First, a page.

She lives out her mantra, only love today, or at least she tries to. What makes Rachel and her books so approachable is that she does not profess to be perfect. She hasn’t figured it all out. Every day, every hour, is a choice. To choose love – not just for others, but for ourselves.

Sometimes I forget this. I put on my Only Love Today bracelet, and think, today I’m going to be better. I’m going to be more patient, more kind. I won’t yell at my kids.

only love bracelet

And then, I lose it. Maybe not even an hour later. My go-to reaction is disgust and self-loathing. I might even take off the bracelet, as if I’m not worthy of wearing it.

only love purple minion

This is what I feel like on bad days.

Then I remember – I’m the one who actually needs it.

The more love I offer to myself, the more generous I can be with others.

*Give-away update! The winner has been selected and informed. Thank you all for your comments here and on Facebook. I wish I had more copies to give away, but it’s worth checking out for yourself if you are so inspired. I hear Target is selling it in droves! xo

only love and pix

Cat not included.

*I was given complimentary copies of the ARC and hardcover as part of the Only Love Today launch team, but the opinions here are entirely my own. 

 

Choosing Discomfort: Time to March

hear-our-voice

Recently my husband complained about the weather. “I’m done with winter,” he said, glancing out our kitchen window at the muted gray sky. All the snow had melted leaving behind the messier side of the season.

I agreed. Winter without snow looks, and feels, especially dreary. But I know the monotony of these cold spare months will eventually turn into spring, and the contrast between the two will be a gift.

I’ve always felt this way about seasons, about life. How we need the light and the dark, grief and joy, to feel fully alive. If we want to taste all the flavors, we must drink out of every cup, even the less appetizing ones.

Choosing the cup of discomfort, for example, instead of ignoring it. This has been on the periphery of my mind for years, but it rose swiftly to the surface after my country’s recent presidential election result.

What a wake up call that was, to many people I know, in particular, white people. Getting more particular, white women. Even more so: Myself.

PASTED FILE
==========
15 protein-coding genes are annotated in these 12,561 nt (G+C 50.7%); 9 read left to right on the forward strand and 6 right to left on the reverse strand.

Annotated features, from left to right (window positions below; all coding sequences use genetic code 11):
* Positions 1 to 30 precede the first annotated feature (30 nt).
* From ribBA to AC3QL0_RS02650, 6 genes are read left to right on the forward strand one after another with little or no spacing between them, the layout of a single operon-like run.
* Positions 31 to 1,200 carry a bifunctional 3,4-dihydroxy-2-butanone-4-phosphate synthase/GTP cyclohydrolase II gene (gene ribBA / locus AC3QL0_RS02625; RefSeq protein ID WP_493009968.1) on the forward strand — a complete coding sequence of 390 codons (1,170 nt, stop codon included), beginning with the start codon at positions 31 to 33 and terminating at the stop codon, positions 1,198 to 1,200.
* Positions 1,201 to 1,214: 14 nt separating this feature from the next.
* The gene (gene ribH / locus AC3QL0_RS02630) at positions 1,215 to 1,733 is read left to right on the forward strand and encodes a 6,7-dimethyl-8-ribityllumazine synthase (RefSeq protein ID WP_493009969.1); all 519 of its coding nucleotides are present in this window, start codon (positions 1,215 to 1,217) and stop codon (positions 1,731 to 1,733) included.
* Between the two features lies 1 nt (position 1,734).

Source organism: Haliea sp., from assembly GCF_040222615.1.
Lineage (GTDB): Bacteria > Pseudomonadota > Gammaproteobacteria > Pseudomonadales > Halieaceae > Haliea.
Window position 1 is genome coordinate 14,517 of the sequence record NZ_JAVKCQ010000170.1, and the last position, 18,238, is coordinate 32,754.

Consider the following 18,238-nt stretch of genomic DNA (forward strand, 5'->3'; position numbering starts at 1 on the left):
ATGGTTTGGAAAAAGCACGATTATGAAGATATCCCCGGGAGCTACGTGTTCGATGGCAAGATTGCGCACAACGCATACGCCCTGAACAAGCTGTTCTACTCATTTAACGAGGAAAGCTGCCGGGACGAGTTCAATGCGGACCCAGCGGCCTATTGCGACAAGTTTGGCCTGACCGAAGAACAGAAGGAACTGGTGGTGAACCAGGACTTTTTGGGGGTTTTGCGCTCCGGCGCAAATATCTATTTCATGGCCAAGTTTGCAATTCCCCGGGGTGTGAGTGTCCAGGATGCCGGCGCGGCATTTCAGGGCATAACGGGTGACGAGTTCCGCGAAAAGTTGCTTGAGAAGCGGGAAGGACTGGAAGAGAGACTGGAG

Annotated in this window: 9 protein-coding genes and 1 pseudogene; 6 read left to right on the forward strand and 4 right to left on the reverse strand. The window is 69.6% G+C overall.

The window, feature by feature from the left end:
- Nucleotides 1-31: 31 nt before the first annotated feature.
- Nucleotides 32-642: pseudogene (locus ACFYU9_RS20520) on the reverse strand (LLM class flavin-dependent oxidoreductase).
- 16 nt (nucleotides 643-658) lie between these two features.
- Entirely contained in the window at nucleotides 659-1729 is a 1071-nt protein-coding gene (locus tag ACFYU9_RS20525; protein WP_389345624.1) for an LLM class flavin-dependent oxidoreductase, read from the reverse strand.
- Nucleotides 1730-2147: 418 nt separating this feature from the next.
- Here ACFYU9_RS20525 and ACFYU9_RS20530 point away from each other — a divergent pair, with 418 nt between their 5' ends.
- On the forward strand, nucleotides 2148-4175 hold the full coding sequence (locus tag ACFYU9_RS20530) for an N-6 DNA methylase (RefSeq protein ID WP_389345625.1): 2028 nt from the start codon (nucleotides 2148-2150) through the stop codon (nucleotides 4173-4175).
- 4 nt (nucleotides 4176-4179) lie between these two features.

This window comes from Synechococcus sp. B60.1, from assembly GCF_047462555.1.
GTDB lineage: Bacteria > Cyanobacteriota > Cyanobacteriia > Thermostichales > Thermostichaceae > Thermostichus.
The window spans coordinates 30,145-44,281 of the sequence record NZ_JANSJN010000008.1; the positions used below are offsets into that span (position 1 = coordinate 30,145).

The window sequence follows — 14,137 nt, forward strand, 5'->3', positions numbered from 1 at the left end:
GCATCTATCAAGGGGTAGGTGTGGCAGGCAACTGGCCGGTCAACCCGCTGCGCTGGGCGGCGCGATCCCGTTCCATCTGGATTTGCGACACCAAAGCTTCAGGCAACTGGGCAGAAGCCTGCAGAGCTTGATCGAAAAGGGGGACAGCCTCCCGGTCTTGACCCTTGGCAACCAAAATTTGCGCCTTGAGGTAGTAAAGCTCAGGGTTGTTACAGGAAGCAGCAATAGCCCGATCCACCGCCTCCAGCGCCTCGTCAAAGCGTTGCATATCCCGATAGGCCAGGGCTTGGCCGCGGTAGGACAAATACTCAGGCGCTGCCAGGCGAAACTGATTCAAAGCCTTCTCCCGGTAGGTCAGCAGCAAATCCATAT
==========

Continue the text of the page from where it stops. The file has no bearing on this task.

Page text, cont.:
Women of color, people of color, were not surprised. There was a scathing and funny Saturday Night Live sketch about this “phenomenon.” A group of white liberal city dwellers (in a neighborhood that looked suspiciously like my old one in Brooklyn) choked on their glasses of wine watching the election results while their two black friends rolled their eyes and howled in laughter at their ignorance.

It’s uncomfortable being called out as a rube, even more so as a perpetrator, but that’s what you are when you stand by and do nothing. When you’re even a little surprised by the widespread virulent and rampant racism that has been around for decades, centuries, that people of color live with every single day.

A writing friend wrote a short and fiery post entitled, MLK Isn’t A Holiday. “It is a call to action,” she said. But more often than not, for white people especially, it’s a day where many Instagram and Facebook feeds are rife with hopeful images and love filled quotes, mine included. Then, nothing. Until next year, Dr. King.

I squirmed in recognition. I have been that person. I am that person in some ways, but I’m changing. It’s a daily practice. It takes effort, and often, it’s uncomfortable.

This Saturday I’ll be attending the Women’s March on Washington. I signed up in November, a week after the election. Early on there were rumblings of discontent. About leadership, about the proposed name (The Million Woman March, which had been an African American women’s protest in Philadelphia in 1997).

Some white women couldn’t understand why there was a controversy at all. Why they were being asked to “check their privilege” and let women of color lead the way (literally and figuratively).

But the women who sowed the seeds of this march knew why. As momentum gathered, it was clear that after an election where 53% of white women voted for Trump, they alone could absolutely not lead this march.

I was relieved when minority activists took the helm and the march was renamed. The Women’s March on Washington is a respectful nod to Dr. Martin Luther King Jr.’s famous March on Washington in 1963, and came with a blessing from his daughter, Bernice King.

Racism within feminism has been a sticking point for decades. Transferring the bulk of leadership to minority activists was a chance for this march, and feminism, to go broader and deeper than the core concepts of equal pay and reproductive freedom. Those rights are vital, of course, but they are not the only ones that matter.

This quote from a recent Vogue article explores the layers of meaning behind the march:

“Where past waves of feminism, led principally by white women, have focused predominantly on a few familiar concerns—equal pay, reproductive rights—this movement, led by a majority of women of color, aspires to be truly intersectional. So though the Women’s March has partnered with organizations like Planned Parenthood and NARAL Pro-Choice America—and though second-wave feminist icon Gloria Steinem is now an honorary co-chair [along with Harry Belafonte] —the march’s purview is far more sweeping. Women are not a monolith, solely defined by gender; we are diverse, we represent half of this country, and any social justice movement—for the rights of immigrants, Muslims, African-Americans, the LGBTQ community, for law enforcement accountability, for gun control, for environmental justice—should count as a “women’s issue.”” 

Women’s rights are human rights, to quote Hillary Clinton, and on Saturday, January 21st 2017, the day after the presidential inauguration, women and men are coming together to raise their voices and their fists in protest.